The White Slaves Of Leeds

It’s a title to make you think twice, especially in this day and age. But it was coined in Victorian times by a journalist.Robert Sheracy travelled around Britain, interviewing people for a series called The White Slaves on England, published over a number of issues in 1896 in Pearson’s Magazine. He did come to Leeds, where he talked to a number of people for the article entitled The White Slaves of England: The Slipper-Makers and Tailors of Leeds. Several of the quotes here are taken directly from the testimony given to him. Their words are more powerful than any fiction.

As the train left Leeds, I looked back to see the pall of smoke covering the city. It was a rich place; rich for some, anyway. We gathered steam, moving south at a good pace and I pulled the sheaf of notes from my briefcase.
I’d talked to a number of people, male and female, for my article. The poor and the poorest, each tale sadder than the last. But it was the faces of the girls who stayed with me. So young and so hopeless. Leeds is a city of many industries, but for the girls there are few options but service or the mills.
I’d been fortunate to have a good contact in Miss Isabella Ford, a Quaker and a socialist who’d long battled for these girls, and given me introductions to some of them at the Wholesale Clothiers’ Operatives Union.. First, though, she’d instructed me on the system the master implemented for their own advantage.
‘There are fines for everything,’ Miss Ford told me. ‘Unfortunately, thanks to the judges’ interpretation of the Truck Act, these are legal. A girl came to me who’d been forced to pay a fine of tuppence, when all she earned that day was a penny-ha’penny. Why? Because she was a minute late to work. The masters employ a boy as timekeeper and his earnings are commission from all the fines levied. Another woman had been deducted two shillings from her week’s pay for bad work, when she’d made a total of four shillings and tuppence. But the owners went on to sell the goods as good work, and she never saw that money back.’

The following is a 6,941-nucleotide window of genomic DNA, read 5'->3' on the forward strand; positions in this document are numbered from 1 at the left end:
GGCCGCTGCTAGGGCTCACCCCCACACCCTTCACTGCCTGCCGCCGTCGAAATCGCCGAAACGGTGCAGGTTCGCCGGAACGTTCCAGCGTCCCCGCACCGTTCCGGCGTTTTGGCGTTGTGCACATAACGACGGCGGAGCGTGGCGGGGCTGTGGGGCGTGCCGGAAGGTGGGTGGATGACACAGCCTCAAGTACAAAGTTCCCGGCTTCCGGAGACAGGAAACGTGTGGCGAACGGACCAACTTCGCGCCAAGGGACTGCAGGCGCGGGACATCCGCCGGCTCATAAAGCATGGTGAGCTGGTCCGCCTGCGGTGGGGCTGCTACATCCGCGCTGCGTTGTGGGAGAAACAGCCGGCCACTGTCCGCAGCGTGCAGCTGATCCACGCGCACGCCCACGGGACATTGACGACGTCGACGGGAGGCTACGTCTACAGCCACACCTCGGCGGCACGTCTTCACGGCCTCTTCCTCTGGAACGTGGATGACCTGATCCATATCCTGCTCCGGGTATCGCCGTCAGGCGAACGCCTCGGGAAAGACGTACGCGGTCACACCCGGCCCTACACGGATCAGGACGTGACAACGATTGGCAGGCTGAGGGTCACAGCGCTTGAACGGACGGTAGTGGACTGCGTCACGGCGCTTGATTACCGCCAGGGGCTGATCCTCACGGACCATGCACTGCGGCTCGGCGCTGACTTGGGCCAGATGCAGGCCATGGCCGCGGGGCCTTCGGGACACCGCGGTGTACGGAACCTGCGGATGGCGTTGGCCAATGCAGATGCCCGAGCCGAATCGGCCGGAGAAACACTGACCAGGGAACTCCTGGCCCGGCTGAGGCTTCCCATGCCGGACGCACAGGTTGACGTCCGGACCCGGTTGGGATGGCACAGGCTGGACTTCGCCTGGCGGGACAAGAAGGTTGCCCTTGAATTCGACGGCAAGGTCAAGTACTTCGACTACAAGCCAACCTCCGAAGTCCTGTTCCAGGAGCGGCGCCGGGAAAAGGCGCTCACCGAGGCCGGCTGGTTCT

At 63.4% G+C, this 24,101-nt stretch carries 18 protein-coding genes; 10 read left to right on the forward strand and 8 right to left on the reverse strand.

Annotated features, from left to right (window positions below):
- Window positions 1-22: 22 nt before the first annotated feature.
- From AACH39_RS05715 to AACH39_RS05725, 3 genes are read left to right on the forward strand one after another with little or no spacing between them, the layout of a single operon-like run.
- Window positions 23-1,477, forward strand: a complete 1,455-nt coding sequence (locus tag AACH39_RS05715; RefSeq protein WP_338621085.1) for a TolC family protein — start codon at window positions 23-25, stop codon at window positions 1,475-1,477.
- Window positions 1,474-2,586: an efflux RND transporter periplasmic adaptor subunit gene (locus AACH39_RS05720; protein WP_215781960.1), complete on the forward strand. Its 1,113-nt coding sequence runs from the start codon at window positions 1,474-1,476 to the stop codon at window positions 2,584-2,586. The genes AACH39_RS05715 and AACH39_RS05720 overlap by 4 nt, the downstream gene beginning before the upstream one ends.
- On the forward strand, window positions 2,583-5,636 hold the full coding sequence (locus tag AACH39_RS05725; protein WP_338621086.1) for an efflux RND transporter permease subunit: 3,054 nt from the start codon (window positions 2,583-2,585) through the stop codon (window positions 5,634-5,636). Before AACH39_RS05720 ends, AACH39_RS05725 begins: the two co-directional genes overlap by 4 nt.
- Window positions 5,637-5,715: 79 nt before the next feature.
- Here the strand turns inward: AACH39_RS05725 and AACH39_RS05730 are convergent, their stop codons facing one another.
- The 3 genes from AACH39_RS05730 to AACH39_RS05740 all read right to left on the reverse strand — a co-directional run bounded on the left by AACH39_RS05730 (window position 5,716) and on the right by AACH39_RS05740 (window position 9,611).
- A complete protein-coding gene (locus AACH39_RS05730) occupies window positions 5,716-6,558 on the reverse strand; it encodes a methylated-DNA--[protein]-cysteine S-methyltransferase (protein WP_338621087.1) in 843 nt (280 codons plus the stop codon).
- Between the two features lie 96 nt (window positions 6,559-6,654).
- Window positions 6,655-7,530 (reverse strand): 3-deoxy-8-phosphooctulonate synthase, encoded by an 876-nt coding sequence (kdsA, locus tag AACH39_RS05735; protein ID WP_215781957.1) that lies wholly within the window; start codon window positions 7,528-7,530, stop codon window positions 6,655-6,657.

She brought in a girl, Mary Ann, who’d been forced to leave her job in the mill because she couldn’t make any money there. She was shy and nervous, wondering if she should even be talking to me, if someone vengeance awaited her. I had to assure Mary Ann that I wouldn’t name her in the article; only then would she speak.
‘How much did you earn in a week?’ I asked her.
‘In a good week I made two shilling and seven pence, sir,’ she said. ‘But often it was less, depending on the work going in the mill. One week it was just a shilling.’
‘And what did you have to pay out?’ Miss Ford said.
‘We had to pay for our sewings, the thread and everything else. That week when I only made a shilling, I’d had to spend eight pence. Often it was ten pence.’
‘Tell him where you worked,’ Miss Ford suggested.
‘They called it a punishing house.’ The girl reddened as she said the words. ‘We hardly had time for our dinner, and the room for it was so small that you could only get a few in there at a time. I never used it. We had to bring our own dinner, but the master charged us a penny or tuppence “for cook” – to heat it for us, I mean. And you had to pay it, no ifs or buts. Everyone did. When I didn’t have enough money, I didn’t eat. It was the same with the other girls. Some of them would beg food from the men, but I couldn’t. Doing that just led to things.”